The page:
Let me jump to Kuala Lumpur now, because I am tired of the posts on the banquet meals in Shanghai.
By the time we got to KL, we were dying for Malaysian food, especially KL food. But my friend C, who lives in San Francisco and comes back twice a year to visit her mom, was not familiar with the city. Each time we went out, we drove round and round in the grid less city. Paris even on a first visit is easy to get around in but KL, where I've been countless of times, is totally unnavigable to me. The roads are a maze and always jammed, the drivers are selfish and the taxi drivers are still pulling the same trick of not going anywhere inconvenient to them. In the city center, roads are built as an afterthought, as and when required, so that they wind around the buildings (e.g. behind Pavilion) and if you take a wrong turn, sorry lah. KL takes the cake for being an example of a badly-planned city. The LRT (an inefficient above-ground metro constructed as an easy way out of the complicated planning and work required for a good underground metro) doesn't connect station to station, forcing passengers to go up and down and in and out of stations several times to complete one journey. Then there's the poor security, the many toll booths and the low standards of public transport, to name a few. A terrible road accident happened while I was in KL. A dozen bus commuters were killed and some guy in the relevant authority defended the driver--who died too-- by blaming the road divider (!) and the commuters, who, according to him, were responsible for stopping the bus driver if he was speeding. That's just ridiculously outrageous and the lesson is not learnt. The newspaper headlines screamed "Answers need to be found why this happens". Is it not apparent that it's the low standards of drivers and failure to enforce? The driver of the bus I took from LCCT to KLIA was on his mobile all the way, one hand on the wheel. I bet that happens all the time and the authorities know it but are they doing anything about it? One morning, while waiting for C by the road of a high rise apartment in Mont Kiara, a mineral bottle filled with cigarette ash, water and sand fell about 1.5 meters behind me, splashing Hub with the contents. I had been standing at the very spot but had just walked away seconds before the bottle fell. I would've been seriously hurt, even killed, if it fell on me, given the weight of the bottle and the impact it made when it crashed onto the ground. All we got from the management of the building was that some kids were responsible. No action taken, no lesson learnt. Try throwing anything from a high rise in Singapore or Hong Kong.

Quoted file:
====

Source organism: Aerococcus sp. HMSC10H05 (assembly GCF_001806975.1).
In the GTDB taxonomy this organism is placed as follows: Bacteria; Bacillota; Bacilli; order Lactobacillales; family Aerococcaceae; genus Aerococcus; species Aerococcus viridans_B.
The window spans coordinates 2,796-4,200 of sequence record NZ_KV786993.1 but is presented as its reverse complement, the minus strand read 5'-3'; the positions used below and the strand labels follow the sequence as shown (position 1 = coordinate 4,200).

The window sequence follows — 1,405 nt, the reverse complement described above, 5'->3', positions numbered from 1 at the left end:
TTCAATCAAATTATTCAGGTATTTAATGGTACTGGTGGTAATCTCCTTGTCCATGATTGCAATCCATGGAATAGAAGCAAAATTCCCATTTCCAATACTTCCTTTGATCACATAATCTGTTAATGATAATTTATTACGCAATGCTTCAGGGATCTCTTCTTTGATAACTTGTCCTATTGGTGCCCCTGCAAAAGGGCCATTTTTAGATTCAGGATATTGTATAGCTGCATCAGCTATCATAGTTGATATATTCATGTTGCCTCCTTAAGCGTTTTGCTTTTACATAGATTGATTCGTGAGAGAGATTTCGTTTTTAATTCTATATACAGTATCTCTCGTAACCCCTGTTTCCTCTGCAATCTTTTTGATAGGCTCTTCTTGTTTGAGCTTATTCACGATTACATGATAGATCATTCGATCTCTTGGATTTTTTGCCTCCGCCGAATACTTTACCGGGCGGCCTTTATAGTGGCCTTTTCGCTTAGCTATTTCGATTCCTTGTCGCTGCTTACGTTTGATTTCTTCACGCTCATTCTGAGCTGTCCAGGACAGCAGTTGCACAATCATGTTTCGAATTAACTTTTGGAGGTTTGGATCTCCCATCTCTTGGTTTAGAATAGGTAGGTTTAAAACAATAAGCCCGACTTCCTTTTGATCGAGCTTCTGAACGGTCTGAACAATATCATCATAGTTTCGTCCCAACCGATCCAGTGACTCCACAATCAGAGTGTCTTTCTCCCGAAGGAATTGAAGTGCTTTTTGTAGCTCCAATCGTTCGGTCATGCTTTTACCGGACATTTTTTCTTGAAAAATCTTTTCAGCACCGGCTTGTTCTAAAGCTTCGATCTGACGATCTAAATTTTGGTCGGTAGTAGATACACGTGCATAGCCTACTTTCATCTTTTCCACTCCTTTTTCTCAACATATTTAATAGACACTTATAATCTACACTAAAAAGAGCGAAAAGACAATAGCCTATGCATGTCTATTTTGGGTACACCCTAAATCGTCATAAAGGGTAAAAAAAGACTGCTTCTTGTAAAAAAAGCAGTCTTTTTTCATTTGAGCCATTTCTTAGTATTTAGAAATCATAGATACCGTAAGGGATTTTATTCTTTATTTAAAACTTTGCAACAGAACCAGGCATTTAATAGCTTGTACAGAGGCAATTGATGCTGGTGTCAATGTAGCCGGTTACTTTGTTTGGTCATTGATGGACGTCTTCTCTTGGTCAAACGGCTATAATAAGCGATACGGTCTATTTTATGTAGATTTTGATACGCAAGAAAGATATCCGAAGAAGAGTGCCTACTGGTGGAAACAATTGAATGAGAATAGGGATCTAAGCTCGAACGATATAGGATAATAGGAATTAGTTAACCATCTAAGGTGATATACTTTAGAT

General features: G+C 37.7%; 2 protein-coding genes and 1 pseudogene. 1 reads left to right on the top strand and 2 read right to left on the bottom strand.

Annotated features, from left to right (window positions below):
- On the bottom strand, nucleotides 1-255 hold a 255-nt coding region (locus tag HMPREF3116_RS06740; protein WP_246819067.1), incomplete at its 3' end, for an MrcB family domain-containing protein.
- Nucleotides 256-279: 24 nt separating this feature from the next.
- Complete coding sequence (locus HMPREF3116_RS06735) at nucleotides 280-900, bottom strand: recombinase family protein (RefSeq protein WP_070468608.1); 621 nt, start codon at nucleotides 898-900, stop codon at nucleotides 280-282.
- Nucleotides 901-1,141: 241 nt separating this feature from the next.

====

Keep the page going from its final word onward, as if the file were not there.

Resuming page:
At one point, totally flustered, hot (KL was 34 C, Shanghai 24 C) and lost driving around, I asked C: "Tell me just one thing good about KL!" Without hesitation, she said "The food". I guess when nothing's going right, food's the only way to redeem a city.
But you know what, if you don't know where to eat, the food in KL can be pretty crappy too. Since C's mom lives in Kepong, we hung around the area because that's where C is most familiar with. The first night, we ended up in a hawker stall center because I wanted hawker food. The food was bad.
C's list of restaurants is confined to places she used to eat in when she lived in KL so that includes Madam Kwan which I was rather fond of too. However, this time I was disappointed. I think while the food was very good ten years ago when they were most popular, Mdm Kwan has not kept up with the competition and standards have dropped after they opened more outlets. Or maybe it's just the Mdm Kwan in Bangsar that doesn't measure up.
Yut Kee is another of C's haunt. Some of the food are good, but some are just okay. The place is popular with office workers who roll up their sleeves in the unairconditioned restaurant. I loved their soft-boiled egg because it was full of fresh egg flavor. Days later we were at another restaurant and I ordered soft boiled egg and it was bland. I think Yut Kee's eggs can pass the Spaniard or Portuguese test. I'm told that the eggs in these two countries are incomparable, much like how the tomatoes in Italy have no match.
Yut Kee's menu is quite wide, from western food to rice to noodles and bread. The third generation of the founder now runs the coffee shop.
Soft boiled egg (known as half boiled egg here because the Chinese term for it is "Half raw half done") so good that it didn't matter if the plate was chipped. The toasted bread was ordinary and kaya dry and grainy but the coffee was thick.
Salty chicken rice, a nice change from Hainan chicken rice. I used to disdain 'albino' chicken but now I think they have their place, especially in chicken rice.
Lam mee, Yut Kee's specialty, is not my kind of noodles. I found it just okay.
Hokkien mee. Pretty good with lots of dried flounder floss, something we don't get in our Hokkien mee in KK, but I was disappointed that the pork fat crackling was missing.
The Swiss roll was warm and the texture was unusual; I liked it. The butter cake was touted as 100% pure butter cake but I detected margarine (you can't fool this mama), specifically Planta, and I asked a young man who looked like he could be the grandson of the founder if margarine was in the cake. He was honest (brownie points) and said they do mix in some margarine but not much. Hmm. What does 100% mean? I tasted more margarine than butter.
The marble tables and mismatched chairs tell that the restaurant is old.